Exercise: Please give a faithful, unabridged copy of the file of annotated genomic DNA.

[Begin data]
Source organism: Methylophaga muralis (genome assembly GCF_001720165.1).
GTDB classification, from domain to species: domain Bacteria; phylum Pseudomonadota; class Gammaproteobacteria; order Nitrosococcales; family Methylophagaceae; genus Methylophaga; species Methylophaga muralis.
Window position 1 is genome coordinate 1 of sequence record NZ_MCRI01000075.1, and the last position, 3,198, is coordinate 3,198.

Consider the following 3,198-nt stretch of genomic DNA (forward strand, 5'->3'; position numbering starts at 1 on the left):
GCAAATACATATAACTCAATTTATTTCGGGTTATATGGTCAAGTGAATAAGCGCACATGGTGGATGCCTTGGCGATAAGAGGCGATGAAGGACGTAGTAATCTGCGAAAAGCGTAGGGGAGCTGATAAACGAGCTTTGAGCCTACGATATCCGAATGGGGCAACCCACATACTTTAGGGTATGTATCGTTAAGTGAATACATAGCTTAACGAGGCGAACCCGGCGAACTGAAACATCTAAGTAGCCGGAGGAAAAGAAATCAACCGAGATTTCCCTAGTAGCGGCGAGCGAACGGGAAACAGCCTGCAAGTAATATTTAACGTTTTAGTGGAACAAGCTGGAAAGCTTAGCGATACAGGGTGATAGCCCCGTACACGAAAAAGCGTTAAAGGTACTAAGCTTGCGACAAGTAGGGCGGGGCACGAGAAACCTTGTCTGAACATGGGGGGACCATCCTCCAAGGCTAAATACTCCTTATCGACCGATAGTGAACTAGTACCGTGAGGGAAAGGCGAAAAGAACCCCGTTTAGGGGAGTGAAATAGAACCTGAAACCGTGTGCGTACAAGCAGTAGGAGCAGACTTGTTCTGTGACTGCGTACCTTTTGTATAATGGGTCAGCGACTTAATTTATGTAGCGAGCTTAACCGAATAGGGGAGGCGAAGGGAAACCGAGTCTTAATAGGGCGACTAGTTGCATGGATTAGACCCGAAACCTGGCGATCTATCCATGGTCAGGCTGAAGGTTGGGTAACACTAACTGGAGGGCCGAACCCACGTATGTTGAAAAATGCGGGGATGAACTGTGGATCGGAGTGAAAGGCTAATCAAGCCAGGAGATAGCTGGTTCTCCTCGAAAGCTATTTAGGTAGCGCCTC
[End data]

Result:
Source organism: Methylophaga muralis (genome assembly GCF_001720165.1).
GTDB classification, from domain to species: domain Bacteria; phylum Pseudomonadota; class Gammaproteobacteria; order Nitrosococcales; family Methylophagaceae; genus Methylophaga; species Methylophaga muralis.
Window position 1 is genome coordinate 1 of sequence record NZ_MCRI01000075.1, and the last position, 3,198, is coordinate 3,198.

Consider the following 3,198-nt stretch of genomic DNA (forward strand, 5'->3'; position numbering starts at 1 on the left):
GCAAATACATATAACTCAATTTATTTCGGGTTATATGGTCAAGTGAATAAGCGCACATGGTGGATGCCTTGGCGATAAGAGGCGATGAAGGACGTAGTAATCTGCGAAAAGCGTAGGGGAGCTGATAAACGAGCTTTGAGCCTACGATATCCGAATGGGGCAACCCACATACTTTAGGGTATGTATCGTTAAGTGAATACATAGCTTAACGAGGCGAACCCGGCGAACTGAAACATCTAAGTAGCCGGAGGAAAAGAAATCAACCGAGATTTCCCTAGTAGCGGCGAGCGAACGGGAAACAGCCTGCAAGTAATATTTAACGTTTTAGTGGAACAAGCTGGAAAGCTTAGCGATACAGGGTGATAGCCCCGTACACGAAAAAGCGTTAAAGGTACTAAGCTTGCGACAAGTAGGGCGGGGCACGAGAAACCTTGTCTGAACATGGGGGGACCATCCTCCAAGGCTAAATACTCCTTATCGACCGATAGTGAACTAGTACCGTGAGGGAAAGGCGAAAAGAACCCCGTTTAGGGGAGTGAAATAGAACCTGAAACCGTGTGCGTACAAGCAGTAGGAGCAGACTTGTTCTGTGACTGCGTACCTTTTGTATAATGGGTCAGCGACTTAATTTATGTAGCGAGCTTAACCGAATAGGGGAGGCGAAGGGAAACCGAGTCTTAATAGGGCGACTAGTTGCATGGATTAGACCCGAAACCTGGCGATCTATCCATGGTCAGGCTGAAGGTTGGGTAACACTAACTGGAGGGCCGAACCCACGTATGTTGAAAAATGCGGGGATGAACTGTGGATCGGAGTGAAAGGCTAATCAAGCCAGGAGATAGCTGGTTCTCCTCGAAAGCTATTTAGGTAGCGCCTC